In this context, and as widely recognized, the role of regional and sub-regional organizations in preventing conflicts cannot be overemphasized, particularly in Africa. By way of example, I wish to refer to ECOWAS and its early warning system, which relies on a network of actors, including civil society organizations, to collect and analyze data on potential conflicts and provide early warnings. Another major tool, the Council of the Wise, is engaged in important preventive diplomacy efforts. In addition, a Conflict Prevention Framework (ECPF) has guided ECOWAS actions to both avoid that disputes turn into conflict and address the causes of conflict.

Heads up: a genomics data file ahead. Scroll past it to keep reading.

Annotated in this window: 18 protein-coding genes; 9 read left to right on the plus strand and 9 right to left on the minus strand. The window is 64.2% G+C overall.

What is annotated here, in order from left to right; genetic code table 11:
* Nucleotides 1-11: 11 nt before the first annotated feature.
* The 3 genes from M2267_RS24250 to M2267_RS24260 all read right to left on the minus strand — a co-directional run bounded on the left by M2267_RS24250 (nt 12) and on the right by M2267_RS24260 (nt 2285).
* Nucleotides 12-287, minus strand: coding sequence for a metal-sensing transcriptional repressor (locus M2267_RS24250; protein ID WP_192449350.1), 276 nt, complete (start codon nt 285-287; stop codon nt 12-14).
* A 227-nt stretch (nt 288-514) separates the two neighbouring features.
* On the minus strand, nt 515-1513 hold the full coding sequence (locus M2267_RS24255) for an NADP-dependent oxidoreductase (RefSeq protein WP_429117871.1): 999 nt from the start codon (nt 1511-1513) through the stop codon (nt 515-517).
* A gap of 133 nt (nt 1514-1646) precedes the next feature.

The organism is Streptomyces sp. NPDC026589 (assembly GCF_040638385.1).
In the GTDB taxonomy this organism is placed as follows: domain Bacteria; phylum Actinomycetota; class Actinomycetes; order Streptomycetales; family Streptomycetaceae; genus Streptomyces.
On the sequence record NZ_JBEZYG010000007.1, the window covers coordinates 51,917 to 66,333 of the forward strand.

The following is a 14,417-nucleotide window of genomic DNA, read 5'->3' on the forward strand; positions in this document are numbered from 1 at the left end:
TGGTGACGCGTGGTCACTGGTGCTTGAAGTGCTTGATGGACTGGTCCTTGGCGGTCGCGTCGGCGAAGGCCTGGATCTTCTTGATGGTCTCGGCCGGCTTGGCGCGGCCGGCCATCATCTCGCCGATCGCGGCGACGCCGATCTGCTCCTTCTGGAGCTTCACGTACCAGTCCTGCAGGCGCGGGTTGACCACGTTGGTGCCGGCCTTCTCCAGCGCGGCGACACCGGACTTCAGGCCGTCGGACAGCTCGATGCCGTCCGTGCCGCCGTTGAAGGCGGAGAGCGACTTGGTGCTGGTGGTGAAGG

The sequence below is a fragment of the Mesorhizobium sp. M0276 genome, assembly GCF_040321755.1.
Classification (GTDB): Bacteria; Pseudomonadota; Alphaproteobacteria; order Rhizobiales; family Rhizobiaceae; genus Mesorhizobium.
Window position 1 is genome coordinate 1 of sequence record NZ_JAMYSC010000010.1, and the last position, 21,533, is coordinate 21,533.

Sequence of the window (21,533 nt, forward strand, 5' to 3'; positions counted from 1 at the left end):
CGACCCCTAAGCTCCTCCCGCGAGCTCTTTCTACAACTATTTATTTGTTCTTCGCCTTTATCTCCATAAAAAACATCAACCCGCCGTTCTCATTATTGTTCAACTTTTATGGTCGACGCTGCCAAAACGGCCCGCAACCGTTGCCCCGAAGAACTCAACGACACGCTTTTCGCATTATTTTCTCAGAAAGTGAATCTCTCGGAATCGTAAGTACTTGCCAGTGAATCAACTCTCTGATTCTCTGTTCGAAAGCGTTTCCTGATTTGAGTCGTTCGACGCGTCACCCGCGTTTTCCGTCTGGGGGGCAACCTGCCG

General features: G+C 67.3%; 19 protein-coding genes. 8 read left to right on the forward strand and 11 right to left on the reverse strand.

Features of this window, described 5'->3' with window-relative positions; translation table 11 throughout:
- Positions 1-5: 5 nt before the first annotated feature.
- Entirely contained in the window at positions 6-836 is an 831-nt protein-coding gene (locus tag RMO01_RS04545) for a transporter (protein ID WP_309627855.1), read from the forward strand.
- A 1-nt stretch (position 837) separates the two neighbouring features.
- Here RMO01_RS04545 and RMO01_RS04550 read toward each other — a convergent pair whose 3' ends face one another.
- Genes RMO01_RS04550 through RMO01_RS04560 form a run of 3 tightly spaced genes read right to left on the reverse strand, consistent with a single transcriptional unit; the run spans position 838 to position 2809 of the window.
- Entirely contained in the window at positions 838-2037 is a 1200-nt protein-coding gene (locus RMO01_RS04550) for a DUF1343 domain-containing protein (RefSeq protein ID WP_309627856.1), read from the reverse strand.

These institutional achievements are being translated in results on the ground. It was the case in Niger, where ECOWAS was instrumental in preventing a serious political crisis in 2009 from degenerating into violence. That was also the case in Guinea and other countries. I should also like to mention the efforts of the three organizations, with the Community of Portuguese-Speaking Countries, which play a very important role in Guinea-Bissau. Conflict prevention activities and early warning mechanisms have also been important aspects in the work under way in the Southern African Development Community, the East African Community, the Intergovernmental Authority on Development and the Economic Commission for Africa.